Saturday, May 25, 2013

Summer! and Shut the Front Door!

I know it has been a while since I posted last. I'm practically starting a new blog now! No, I know, I was fairly unreliable before so even I am wondering if I'll be able to keep this up. It's worth a shot though!
This summer I am staying home with my children. We now have 3, as we adopted another child a little over a year ago. She's the oldest, 10 years old. We also have a 9 year old girl and 7 year old boy. :)  People told us that going from 2 children to 3 would be huge but I'm not sure we realized how much. It's been interesting folks!
I think I'll have a lot to write about this summer as I'm tackling some target behaviors with each of the 3 and planning on working on academics with them each day. Shoot, I'll probably even work in some new chores!
I'm still (and always will be) a behavior analyst, specializing in *my own* children and children with Autism. I've worked in the field for nearly 17 years and it would be impossible for me to leave the field completely. I'll throw in some resources and program ideas for those little guys (and for MY little guys) throughout the summer. These programs will have steps of instruction but, as always, feel free to tailor them to your needs (or consult with a behavior analyst!).

The goal of today's program is to teach children to "come in or out". You see, when you have 3 kids coming in and out of the house all summer and the air conditioning is running, it can be pretty annoying to have the door open all of the time. Yes, I'm speaking from experience. My kids either come in or out without closing the door completely or they stand in the open doorway to talk to someone inside or outside.  Sigh. Here's my plan to take care of this...

I've already made it clear that I would like for them to close the doors when they come in or go out... that is, if you count me just "telling" them to do it as making it clear. This doesn't usually work, unless I tell them EVERY time they come in or out. So, I'm going to implement some positive reinforcement in the form of descriptive verbal praise ("Thanks for closing the door!") and occasionally a tattoo, sticker, popsicle, or whatever treat I've made that day (homemade cookies, granola bars, energy bites, etc.).  My kids have a pretty long history of responding in the presence of reinforcement so I think this will work pretty well, as long as I fade the schedule of reinforcement pretty gradually and make efforts to maintain the skill.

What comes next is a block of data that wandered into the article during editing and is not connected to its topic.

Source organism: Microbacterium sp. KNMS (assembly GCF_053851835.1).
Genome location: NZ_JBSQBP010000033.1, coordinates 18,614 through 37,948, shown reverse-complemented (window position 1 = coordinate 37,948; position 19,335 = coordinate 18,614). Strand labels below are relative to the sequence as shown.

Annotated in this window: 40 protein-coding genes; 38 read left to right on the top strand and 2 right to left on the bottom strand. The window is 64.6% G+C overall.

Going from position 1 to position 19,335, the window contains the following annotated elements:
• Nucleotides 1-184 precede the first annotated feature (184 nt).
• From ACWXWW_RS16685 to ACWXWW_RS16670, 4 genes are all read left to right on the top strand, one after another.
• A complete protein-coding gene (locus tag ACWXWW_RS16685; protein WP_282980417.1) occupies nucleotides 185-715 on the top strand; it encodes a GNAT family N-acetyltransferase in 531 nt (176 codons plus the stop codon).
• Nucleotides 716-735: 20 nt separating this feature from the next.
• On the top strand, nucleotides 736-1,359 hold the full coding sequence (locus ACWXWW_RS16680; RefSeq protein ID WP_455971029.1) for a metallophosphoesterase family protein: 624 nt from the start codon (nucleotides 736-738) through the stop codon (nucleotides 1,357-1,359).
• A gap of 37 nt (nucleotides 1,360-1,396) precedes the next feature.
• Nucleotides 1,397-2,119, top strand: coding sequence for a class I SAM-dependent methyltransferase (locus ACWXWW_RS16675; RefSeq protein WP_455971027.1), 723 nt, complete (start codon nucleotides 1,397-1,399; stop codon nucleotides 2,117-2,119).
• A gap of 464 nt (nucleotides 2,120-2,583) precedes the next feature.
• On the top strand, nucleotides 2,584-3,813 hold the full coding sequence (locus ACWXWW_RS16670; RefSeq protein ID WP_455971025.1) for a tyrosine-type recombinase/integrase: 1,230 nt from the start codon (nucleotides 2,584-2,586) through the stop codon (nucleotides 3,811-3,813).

Fading reinforcement: As they get pretty reliable at closing the door, I'll fade how often I am reinforcing them. First I'll fade out the little treats, then I'll fade out the verbal praise. I've just started using this same procedure with having them take off their shoes when they come in the house and I have every confidence it will work, too. ;)

Of course, there will be times that they come in or out without closing the door. I find that physical or gesture prompts are WAAAAY easier to fade than verbal prompts, meaning that I can STOP reminding them to do what I want them to do WAAAAAY sooner when I've taught them using physical prompts (moving them) or gesture prompts (pointing things out, facial expressions) rather than when I'm telling them everything I want them to do. So, when they come in or out without closing the door, I will direct them back to the door by pointing towards the door and turning them in the right direction (if necessary) to make sure that they go back and "fix" the problem. If I don't catch it right away and they are already in the basement or upstairs, I'll call them down (or up) and point to the door. I'm sure they would much rather close it when they come in or out than have to come back to the door from whatever they are doing. If they are outside, they will be called back to shut the door. Gradually I'll fade the level of prompt when correcting them (maybe from a physical prompt, to a gesture to "the look" to nothing).

Normally, I like to prompt BEFORE the mistake happens, meaning I will "remind" them with a prompt of some kind before they "practice" doing the wrong thing. However, in this case it's a little tricky as verbal reminders to close the door haven't taught them to do it (unless I remind them every time) and their backs are usually turned so I can't use other prompts (like gestures).

What do you think? Are there things you'd like to know how to teach? I have thoughts for future posts but I'm open for suggestions!